Jewish solidarity with Palestine
Here in Toronto, thousands of people showed up to demonstrate outside City Hall, filling Nathan Phillips Square. Among them were hundreds of young Jewish people, who far outnumbered the small and motley crew of pro-Israel counter-demonstrators, most of them affiliated with the far-right Jewish Defense League (JDL), an organization banned in Israel and declared a terrorist organization in the United States.
Despite the fact that the protests were largely peaceful and that large numbers of Jews were in attendance, it didn’t take long for a narrative of violence and anti-Semitic hatred to emerge. Mayor John Tory fed the trolls and created needless panic in the Jewish community by tweeting, “Hate, anti-Semitism and violence have no place in our city.” Then the National Post published a sensationalized story about an elderly Jewish man who was violently attacked by pro-Palestinian protestors, only to have to issue a correction the following day when it was revealed that the elderly man was a knife-wielding provocateur who belonged to a motorcycle club associated with the Jewish Defense League and who was caught on video provoking the very fight he was injured in.
Bernie Farber, the former head of the now defunct Canadian Jewish Congress, went on social media to denounce what he called “fear mongering in the Jewish community,” saying that “rumours of violence aimed at Jews” was “the worst kind of nonsense.” Unfortunately, many community organizations have continued to fuel needless panic. “If you aren’t yet concerned about rising antisemitism in Canada, you should be,” warned Shimon Fogel, CEO of the Centre for Israel and Jewish Affairs (CIJA), in a recent editorial for The Globe and Mail.
B’nai Brith, like its US counterpart, the Anti-Defamation League (ADL), has for several years been publishing annual reports of anti-Semitic incidents, demonstrating a steady rise in such incidents over the last few years. But these reports are highly problematic. Mari Cohen published a study of the ADL data in Jewish Currents, noting that these lists of anti-Semitic incidents conflate acts of varying severity so that anti-Semitic graffiti, anti-Zionist chants at pro-Palestinian rallies, and violent physical assaults on Jewish people are simply counted collectively as “anti-Semitic” incidents.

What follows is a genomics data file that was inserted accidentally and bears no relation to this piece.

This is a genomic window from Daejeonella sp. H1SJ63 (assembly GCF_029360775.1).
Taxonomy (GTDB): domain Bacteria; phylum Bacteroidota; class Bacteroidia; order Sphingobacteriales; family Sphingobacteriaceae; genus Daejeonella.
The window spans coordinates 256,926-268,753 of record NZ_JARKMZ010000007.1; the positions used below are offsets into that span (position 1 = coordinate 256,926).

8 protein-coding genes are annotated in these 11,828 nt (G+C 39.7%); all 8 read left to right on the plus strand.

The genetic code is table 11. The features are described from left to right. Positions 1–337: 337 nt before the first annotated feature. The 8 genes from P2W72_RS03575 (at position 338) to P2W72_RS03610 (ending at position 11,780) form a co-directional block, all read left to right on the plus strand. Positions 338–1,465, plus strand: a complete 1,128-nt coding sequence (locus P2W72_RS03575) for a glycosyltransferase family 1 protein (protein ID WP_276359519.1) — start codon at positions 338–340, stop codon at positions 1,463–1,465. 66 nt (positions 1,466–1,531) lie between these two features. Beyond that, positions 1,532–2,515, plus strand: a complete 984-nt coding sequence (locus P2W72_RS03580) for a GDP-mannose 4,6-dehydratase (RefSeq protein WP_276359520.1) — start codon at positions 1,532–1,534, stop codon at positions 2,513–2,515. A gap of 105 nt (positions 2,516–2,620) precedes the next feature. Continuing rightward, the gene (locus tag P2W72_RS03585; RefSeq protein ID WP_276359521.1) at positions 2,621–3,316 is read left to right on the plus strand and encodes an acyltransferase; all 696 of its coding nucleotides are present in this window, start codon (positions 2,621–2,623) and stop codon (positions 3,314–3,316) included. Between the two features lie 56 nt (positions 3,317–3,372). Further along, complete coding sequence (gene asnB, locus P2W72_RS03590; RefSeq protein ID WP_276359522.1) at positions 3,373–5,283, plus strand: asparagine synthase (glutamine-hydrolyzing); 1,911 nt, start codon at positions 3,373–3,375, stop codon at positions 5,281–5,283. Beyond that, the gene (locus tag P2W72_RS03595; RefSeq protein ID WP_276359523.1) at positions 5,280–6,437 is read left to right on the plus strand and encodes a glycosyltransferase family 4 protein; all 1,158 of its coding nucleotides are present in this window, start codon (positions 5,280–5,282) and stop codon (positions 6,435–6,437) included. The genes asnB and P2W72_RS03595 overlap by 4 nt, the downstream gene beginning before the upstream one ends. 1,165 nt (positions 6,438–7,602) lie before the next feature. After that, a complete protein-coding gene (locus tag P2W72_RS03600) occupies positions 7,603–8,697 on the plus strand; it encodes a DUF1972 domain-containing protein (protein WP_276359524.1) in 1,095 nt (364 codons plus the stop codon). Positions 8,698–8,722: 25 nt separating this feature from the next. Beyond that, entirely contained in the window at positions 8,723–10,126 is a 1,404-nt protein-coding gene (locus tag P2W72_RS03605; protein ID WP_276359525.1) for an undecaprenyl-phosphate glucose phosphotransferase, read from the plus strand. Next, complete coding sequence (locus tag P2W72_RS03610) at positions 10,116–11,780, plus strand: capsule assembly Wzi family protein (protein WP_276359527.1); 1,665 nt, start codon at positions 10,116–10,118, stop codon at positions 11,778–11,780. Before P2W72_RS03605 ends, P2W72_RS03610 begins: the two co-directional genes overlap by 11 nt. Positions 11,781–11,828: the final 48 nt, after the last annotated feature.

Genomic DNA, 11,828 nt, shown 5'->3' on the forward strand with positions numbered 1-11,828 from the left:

Sheryl Nestel, who published a similar study of B’nai Brith’s audit of anti-Semitic incidents, noted that while the ADL at least provides a catalogue of specific incidents, the B’nai Brith reports are “almost entirely lacking in methodological transparency” and provide only limited, cherry-picked examples. Indicative of B’nai Brith’s loose application of what they consider an “anti-Semitic incident” is the fact that over 83% of incidents reported as harassment occurred entirely online. Nestel quotes a 2019 study by University of Toronto sociologist Robert Brym, who noted that many of B’nai Brith’s “anti-Semitic incidents” consisted of no more than a single Tweet.
Also lacking in the reporting is a distinction between acts of prejudice and acts of oppression, which are not the same thing. Everyone has prejudice, and to experience it is not fun. But not all forms of prejudice are oppression, and they should not be confused. A poor person might have contempt for rich politicians, but that contempt won’t have the same impact as rich politicians who have contempt for the poor. Prejudice needs power to become oppression, and in a climate of mass hysteria, it’s important to be able to distinguish between the two so we know what level of threat we’re dealing with. Otherwise, small incidents get inflated into weighty ones, and this serves no purpose but to spread needless fear.